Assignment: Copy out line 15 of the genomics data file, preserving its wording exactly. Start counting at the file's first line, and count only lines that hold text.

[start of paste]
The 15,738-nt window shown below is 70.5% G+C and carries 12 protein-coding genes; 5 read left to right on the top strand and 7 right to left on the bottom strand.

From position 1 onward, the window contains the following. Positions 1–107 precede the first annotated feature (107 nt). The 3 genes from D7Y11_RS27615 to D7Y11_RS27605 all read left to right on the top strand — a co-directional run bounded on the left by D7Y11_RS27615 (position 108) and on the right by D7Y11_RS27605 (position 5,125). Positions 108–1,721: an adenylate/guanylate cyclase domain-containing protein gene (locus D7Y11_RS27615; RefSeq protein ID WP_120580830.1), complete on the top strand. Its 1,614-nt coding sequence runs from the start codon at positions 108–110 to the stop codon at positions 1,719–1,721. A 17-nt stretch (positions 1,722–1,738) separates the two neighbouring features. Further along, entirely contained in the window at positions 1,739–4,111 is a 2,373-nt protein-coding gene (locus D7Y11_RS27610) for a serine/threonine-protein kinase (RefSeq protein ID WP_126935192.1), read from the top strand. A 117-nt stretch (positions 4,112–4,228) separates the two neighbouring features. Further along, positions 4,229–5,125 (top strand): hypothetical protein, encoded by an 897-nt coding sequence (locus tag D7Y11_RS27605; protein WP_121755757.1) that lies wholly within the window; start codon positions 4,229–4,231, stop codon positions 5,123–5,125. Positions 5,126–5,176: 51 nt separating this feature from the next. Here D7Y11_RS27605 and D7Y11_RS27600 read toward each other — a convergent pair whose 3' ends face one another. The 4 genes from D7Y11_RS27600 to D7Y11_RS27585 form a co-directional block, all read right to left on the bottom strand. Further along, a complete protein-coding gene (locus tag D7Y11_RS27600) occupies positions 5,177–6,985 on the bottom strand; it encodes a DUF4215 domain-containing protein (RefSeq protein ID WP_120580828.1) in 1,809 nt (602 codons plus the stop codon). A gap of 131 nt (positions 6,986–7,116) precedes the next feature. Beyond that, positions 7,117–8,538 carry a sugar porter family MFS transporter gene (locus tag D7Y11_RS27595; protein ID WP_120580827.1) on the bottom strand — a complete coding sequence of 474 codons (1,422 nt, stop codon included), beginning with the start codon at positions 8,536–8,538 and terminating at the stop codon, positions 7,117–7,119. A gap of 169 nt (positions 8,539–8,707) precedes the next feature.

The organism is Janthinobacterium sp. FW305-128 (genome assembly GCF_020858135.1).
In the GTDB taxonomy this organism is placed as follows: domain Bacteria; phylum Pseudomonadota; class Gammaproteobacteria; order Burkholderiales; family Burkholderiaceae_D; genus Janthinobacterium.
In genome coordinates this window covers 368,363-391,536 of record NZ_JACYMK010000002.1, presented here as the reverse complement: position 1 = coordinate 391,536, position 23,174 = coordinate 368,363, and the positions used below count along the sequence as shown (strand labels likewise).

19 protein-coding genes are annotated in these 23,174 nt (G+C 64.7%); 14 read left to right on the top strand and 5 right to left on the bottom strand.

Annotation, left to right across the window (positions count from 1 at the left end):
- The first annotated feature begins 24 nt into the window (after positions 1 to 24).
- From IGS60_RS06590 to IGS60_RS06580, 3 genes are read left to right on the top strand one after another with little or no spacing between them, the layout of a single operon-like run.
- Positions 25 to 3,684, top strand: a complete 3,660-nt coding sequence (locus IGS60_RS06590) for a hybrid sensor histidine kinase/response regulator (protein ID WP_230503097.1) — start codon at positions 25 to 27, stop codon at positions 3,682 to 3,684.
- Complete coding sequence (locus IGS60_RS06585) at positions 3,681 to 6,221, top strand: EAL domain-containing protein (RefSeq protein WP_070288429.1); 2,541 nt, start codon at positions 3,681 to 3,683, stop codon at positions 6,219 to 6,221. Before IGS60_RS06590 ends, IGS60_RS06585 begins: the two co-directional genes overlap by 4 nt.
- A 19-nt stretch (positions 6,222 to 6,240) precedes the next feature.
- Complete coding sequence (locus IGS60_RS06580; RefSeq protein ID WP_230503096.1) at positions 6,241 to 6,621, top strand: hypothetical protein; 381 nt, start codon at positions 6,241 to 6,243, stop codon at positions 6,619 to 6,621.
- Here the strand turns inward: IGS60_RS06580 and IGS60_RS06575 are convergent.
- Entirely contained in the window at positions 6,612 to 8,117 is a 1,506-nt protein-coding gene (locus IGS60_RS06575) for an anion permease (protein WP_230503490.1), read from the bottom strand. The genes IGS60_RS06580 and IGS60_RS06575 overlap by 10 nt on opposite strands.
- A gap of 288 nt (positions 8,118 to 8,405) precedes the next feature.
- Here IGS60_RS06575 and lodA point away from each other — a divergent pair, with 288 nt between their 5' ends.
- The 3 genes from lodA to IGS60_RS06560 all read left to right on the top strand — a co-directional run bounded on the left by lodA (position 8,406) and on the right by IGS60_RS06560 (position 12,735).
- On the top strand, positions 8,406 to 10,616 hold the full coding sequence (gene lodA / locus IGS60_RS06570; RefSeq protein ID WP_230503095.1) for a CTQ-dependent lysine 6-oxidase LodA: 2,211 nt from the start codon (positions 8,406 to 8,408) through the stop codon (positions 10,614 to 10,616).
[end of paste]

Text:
- Entirely contained in the window at positions 6,612 to 8,117 is a 1,506-nt protein-coding gene (locus IGS60_RS06575) for an anion permease (protein WP_230503490.1), read from the bottom strand. The genes IGS60_RS06580 and IGS60_RS06575 overlap by 10 nt on opposite strands.